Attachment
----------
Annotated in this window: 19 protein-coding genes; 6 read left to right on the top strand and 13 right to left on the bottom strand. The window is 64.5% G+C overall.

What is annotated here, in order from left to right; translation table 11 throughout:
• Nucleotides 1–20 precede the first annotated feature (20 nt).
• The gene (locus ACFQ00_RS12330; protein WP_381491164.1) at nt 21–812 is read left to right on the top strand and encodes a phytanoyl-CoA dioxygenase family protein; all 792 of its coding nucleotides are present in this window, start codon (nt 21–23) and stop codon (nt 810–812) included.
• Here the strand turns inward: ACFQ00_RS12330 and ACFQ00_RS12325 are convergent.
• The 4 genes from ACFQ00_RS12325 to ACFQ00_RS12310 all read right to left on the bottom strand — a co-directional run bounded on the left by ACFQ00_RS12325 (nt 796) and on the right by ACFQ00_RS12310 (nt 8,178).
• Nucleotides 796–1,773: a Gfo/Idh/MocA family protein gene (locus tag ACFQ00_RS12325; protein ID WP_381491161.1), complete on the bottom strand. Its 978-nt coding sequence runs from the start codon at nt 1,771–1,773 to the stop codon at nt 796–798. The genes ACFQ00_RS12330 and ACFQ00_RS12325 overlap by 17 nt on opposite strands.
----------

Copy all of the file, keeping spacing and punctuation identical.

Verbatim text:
Annotated in this window: 19 protein-coding genes; 6 read left to right on the top strand and 13 right to left on the bottom strand. The window is 64.5% G+C overall.

What is annotated here, in order from left to right; translation table 11 throughout:
• Nucleotides 1–20 precede the first annotated feature (20 nt).
• The gene (locus ACFQ00_RS12330; protein WP_381491164.1) at nt 21–812 is read left to right on the top strand and encodes a phytanoyl-CoA dioxygenase family protein; all 792 of its coding nucleotides are present in this window, start codon (nt 21–23) and stop codon (nt 810–812) included.
• Here the strand turns inward: ACFQ00_RS12330 and ACFQ00_RS12325 are convergent.
• The 4 genes from ACFQ00_RS12325 to ACFQ00_RS12310 all read right to left on the bottom strand — a co-directional run bounded on the left by ACFQ00_RS12325 (nt 796) and on the right by ACFQ00_RS12310 (nt 8,178).
• Nucleotides 796–1,773: a Gfo/Idh/MocA family protein gene (locus tag ACFQ00_RS12325; protein ID WP_381491161.1), complete on the bottom strand. Its 978-nt coding sequence runs from the start codon at nt 1,771–1,773 to the stop codon at nt 796–798. The genes ACFQ00_RS12330 and ACFQ00_RS12325 overlap by 17 nt on opposite strands.